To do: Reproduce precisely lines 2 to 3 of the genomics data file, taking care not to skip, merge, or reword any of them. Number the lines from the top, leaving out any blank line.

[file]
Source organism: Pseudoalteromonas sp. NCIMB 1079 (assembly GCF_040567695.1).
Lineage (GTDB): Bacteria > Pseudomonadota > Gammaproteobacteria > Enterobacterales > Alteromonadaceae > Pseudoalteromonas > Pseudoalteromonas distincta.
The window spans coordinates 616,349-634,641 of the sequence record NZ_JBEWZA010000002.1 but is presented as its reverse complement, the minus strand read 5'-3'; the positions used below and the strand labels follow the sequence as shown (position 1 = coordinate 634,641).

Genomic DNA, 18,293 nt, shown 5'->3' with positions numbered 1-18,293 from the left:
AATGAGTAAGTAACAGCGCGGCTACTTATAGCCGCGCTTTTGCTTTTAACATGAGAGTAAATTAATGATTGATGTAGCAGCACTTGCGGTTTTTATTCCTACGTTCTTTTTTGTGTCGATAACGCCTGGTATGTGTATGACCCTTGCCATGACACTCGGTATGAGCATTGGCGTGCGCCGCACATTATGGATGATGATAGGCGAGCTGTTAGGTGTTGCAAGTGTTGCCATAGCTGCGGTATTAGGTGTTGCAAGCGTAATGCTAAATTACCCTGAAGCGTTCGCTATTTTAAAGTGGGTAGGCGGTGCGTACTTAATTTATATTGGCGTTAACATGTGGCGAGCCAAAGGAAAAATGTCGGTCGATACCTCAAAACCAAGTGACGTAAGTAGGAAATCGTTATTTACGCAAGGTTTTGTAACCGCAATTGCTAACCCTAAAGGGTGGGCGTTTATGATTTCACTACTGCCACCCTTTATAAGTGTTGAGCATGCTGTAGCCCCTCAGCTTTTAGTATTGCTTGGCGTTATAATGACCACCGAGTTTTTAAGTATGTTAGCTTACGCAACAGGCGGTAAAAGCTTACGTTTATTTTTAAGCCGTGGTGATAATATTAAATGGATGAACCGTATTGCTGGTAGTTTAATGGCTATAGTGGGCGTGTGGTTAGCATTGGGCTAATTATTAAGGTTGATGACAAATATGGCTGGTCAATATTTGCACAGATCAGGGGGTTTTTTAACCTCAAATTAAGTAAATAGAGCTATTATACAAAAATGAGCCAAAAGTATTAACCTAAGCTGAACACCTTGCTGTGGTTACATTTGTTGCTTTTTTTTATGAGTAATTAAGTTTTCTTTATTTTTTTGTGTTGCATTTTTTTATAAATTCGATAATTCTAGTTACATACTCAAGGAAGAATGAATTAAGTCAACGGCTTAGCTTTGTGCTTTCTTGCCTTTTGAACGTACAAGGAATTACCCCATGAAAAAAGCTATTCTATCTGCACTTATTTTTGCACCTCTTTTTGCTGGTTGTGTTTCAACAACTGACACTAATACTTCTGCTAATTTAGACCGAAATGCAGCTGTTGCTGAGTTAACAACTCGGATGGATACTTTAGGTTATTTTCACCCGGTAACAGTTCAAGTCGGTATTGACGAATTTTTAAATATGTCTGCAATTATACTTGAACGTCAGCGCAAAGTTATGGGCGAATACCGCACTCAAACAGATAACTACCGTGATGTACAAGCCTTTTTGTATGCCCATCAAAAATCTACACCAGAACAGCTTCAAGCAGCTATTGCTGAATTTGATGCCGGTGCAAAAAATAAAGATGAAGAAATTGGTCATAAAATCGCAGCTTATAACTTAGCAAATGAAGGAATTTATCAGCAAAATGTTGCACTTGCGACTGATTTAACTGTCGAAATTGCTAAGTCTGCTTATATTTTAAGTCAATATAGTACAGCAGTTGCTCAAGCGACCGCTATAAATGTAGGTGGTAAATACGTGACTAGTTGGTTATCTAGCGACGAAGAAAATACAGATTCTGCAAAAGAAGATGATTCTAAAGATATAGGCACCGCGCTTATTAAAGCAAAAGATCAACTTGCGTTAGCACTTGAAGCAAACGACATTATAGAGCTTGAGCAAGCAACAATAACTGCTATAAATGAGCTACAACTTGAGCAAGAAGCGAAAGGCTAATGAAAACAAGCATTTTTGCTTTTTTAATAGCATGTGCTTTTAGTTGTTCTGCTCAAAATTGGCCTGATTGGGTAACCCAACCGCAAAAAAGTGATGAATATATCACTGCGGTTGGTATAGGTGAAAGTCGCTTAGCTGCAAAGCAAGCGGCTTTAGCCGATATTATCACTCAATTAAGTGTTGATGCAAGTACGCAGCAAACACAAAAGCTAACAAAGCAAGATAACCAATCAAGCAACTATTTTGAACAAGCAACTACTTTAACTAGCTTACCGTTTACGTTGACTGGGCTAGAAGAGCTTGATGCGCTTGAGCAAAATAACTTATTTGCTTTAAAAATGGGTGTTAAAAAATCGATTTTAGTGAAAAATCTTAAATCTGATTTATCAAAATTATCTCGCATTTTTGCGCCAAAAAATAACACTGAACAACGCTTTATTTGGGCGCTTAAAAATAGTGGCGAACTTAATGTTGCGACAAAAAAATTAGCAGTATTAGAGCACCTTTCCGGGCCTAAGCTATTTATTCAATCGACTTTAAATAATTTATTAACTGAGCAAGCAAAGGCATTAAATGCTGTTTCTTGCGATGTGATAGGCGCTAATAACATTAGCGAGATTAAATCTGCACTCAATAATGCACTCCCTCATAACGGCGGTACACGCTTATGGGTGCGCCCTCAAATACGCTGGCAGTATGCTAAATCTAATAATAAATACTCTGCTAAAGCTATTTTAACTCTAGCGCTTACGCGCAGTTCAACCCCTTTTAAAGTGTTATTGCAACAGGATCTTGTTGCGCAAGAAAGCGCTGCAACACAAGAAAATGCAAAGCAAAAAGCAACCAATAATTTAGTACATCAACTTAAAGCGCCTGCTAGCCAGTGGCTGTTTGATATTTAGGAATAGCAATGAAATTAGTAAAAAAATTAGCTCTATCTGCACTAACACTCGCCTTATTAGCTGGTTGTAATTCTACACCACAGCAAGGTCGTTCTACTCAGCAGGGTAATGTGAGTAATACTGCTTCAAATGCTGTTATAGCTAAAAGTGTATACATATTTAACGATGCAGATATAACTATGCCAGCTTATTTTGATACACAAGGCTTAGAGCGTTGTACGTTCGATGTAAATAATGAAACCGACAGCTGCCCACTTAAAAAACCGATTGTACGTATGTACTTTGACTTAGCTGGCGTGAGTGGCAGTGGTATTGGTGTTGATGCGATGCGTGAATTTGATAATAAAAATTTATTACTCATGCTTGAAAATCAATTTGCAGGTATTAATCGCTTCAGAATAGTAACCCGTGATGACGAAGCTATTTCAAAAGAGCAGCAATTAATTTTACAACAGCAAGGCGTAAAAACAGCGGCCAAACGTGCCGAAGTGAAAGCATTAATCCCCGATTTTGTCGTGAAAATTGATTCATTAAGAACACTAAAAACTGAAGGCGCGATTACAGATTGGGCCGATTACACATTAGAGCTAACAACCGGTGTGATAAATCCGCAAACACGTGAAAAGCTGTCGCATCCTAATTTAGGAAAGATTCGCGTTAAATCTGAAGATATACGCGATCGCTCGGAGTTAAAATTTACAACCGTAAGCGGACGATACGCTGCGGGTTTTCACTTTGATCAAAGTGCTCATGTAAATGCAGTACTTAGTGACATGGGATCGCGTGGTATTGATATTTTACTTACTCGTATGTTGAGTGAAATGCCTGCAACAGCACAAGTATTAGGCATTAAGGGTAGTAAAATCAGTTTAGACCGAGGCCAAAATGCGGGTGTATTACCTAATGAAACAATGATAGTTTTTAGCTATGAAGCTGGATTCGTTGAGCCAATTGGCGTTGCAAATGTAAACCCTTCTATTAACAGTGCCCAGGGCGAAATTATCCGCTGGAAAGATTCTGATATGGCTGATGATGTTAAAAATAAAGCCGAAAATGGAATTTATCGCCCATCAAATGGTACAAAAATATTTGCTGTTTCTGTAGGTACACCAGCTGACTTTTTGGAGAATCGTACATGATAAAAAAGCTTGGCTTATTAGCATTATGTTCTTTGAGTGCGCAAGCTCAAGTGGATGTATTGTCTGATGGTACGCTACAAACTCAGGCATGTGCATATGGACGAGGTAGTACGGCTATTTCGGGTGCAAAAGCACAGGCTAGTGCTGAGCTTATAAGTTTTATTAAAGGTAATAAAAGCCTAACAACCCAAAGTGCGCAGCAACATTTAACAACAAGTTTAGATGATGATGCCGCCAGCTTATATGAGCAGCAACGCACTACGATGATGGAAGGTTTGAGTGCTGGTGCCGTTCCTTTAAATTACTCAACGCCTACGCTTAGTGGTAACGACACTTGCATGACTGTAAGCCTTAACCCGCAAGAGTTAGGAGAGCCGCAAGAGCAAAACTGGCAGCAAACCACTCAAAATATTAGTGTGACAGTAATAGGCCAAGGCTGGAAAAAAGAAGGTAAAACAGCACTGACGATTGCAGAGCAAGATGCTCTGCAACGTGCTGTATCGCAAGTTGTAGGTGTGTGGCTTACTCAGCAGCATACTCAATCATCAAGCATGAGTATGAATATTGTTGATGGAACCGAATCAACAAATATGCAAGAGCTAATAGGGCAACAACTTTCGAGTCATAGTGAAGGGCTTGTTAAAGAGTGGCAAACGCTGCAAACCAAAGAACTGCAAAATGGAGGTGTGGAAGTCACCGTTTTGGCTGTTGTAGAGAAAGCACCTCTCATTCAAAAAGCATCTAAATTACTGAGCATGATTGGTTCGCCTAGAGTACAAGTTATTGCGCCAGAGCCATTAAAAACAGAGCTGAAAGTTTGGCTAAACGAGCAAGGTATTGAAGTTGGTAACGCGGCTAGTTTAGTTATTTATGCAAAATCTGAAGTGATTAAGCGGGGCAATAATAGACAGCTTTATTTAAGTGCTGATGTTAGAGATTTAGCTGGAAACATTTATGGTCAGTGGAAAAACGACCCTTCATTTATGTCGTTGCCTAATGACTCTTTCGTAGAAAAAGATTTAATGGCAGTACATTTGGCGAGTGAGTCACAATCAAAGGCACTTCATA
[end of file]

Lineage (GTDB): Bacteria > Pseudomonadota > Gammaproteobacteria > Enterobacterales > Alteromonadaceae > Pseudoalteromonas > Pseudoalteromonas distincta.
The window spans coordinates 616,349-634,641 of the sequence record NZ_JBEWZA010000002.1 but is presented as its reverse complement, the minus strand read 5'-3'; the positions used below and the strand labels follow the sequence as shown (position 1 = coordinate 634,641).